A diet rich in vegetables does a body good, health experts say.
If you need to boost your veggie intake - and your overall health - and need recipe inspiration, you're in luck. This year, many new healthy eating cookbooks have hit store shelves. Hot topics include vegan and vegetarian cooking and juicing. Here are a few of the new books that go heavy on the veggies:
"VB6: Eat Vegan Before 6:00 to Lose Weight and Restore Your Health ... for Good" by Mark Bittman (Clarkson Potter/Publishers, $26). This book is for those who have thought about or are trying to eat vegan - no animal products whatsoever. In this book, Bittman, a best-selling author and New York Times columnist, says he believes he has the answer. His message is simple: "Eat exclusively vegan meals for breakfast, lunch, and daytime snacks and enjoy the foods you crave, with no restrictions, for dinner."
Bittman was advised by his doctor to eat vegan after he was diagnosed with prediabetes and pre-heart disease. Having written much about food over the years, Bittman knew that was going to be difficult. So he developed "VB6" and after 30 days of following the diet, he writes that he lost 15 pounds. The book has 60 recipes and plenty of tips and strategies, including what to have in your pantry. While Bittman's book isn't necessarily going to make you run out and buy tofu, it will, however, provide a path for you to adopt some vegan in your life.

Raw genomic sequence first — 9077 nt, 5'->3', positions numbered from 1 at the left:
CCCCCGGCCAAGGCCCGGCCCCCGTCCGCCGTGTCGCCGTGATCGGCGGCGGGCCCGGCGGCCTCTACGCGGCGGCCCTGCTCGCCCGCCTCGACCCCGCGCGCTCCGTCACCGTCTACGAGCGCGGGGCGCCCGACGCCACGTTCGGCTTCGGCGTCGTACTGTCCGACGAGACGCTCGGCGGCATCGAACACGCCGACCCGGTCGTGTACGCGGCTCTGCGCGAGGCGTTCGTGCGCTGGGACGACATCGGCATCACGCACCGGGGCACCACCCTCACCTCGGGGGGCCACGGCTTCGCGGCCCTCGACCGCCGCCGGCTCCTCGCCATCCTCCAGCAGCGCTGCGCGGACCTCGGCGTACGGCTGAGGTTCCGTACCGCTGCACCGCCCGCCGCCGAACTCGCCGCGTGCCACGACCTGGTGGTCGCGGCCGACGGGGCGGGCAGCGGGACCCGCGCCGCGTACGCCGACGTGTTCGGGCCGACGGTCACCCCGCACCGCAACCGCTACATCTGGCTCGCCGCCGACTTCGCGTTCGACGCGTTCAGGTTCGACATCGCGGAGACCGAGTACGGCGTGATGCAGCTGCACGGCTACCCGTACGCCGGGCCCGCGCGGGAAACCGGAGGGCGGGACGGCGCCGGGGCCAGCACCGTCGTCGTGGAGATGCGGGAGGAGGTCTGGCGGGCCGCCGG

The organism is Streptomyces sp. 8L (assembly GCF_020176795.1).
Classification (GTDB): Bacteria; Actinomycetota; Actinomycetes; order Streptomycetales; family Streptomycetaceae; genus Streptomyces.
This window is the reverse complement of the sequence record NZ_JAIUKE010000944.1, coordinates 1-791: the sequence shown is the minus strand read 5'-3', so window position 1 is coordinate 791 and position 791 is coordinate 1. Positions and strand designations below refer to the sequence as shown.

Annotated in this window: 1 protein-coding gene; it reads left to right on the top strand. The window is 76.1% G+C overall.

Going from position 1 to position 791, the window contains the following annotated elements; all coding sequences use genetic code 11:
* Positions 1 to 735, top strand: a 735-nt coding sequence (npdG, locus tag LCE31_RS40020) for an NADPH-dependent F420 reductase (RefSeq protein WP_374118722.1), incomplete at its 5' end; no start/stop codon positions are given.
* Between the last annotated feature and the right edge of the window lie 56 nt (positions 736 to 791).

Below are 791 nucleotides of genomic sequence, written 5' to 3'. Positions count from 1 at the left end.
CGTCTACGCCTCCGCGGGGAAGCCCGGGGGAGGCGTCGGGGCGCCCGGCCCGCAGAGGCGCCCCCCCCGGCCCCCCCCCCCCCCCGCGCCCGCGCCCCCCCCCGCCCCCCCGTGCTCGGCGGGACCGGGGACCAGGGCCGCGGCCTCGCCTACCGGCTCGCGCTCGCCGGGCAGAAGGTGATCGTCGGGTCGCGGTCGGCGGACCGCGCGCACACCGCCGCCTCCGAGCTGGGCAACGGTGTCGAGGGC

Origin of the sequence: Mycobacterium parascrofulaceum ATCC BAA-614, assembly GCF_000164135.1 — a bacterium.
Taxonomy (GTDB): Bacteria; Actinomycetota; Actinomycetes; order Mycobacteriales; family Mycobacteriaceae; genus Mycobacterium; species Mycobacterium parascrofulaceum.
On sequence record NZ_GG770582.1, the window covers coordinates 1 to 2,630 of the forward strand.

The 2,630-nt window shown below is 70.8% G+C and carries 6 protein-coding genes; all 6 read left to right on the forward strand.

"Living the Good Long Life: A Practical Guide to Caring for Yourself and Others" by Martha Stewart (Clarkson Potter, $27.50). While this 335-page book covers topics beyond the kitchen, with chapters on topics ranging from Healthy Fitness to Healthy Home, there are a good amount of recipes and ideas for eating and preparing foods.
For example, Stewart recommends starting out the day with a green juice and provides several how-to's, from making a basic vinaigrette to learning how to cook in parchment paper. Stewart also provides the usual info on eating more fruits, vegetables and good fats. The recipes rely on lean proteins, legumes and grains. When it comes to eating vegetables, Stewart provides a primer on why it's important to vary them color-wise, because different hues provide different nutrients.
"The Heart of the Plate: Vegetarian Recipes for a New Generation" by Mollie Katzen (Houghton Mifflin, $34.99). Most noted for her "Moosewood" and "Enchanted Broccoli Forest" cookbooks, Katzen is considered one of the best-selling cookbook authors of all time. In this 464-page tome, Katzen delivers 250 exciting new recipes focused on how she cooks today, in a lighter way. In "The Heart of the Plate," she writes that "now when I cook, I want as much space on the plate as possible for my beloved garden vegetables."
Chapter topics include stews; rice and other grains; pasta and Asian noodles; suppers from the oven; burgers, and savory pancakes. In this book, Katzen succeeds in contrasting and complementing flavors and ingredients for delectable dishes. We also like that Katzen offers a selection of 35 menus, 15 of them vegan. And it's a pretty book with some full-color food photos and illustrations by Katzen.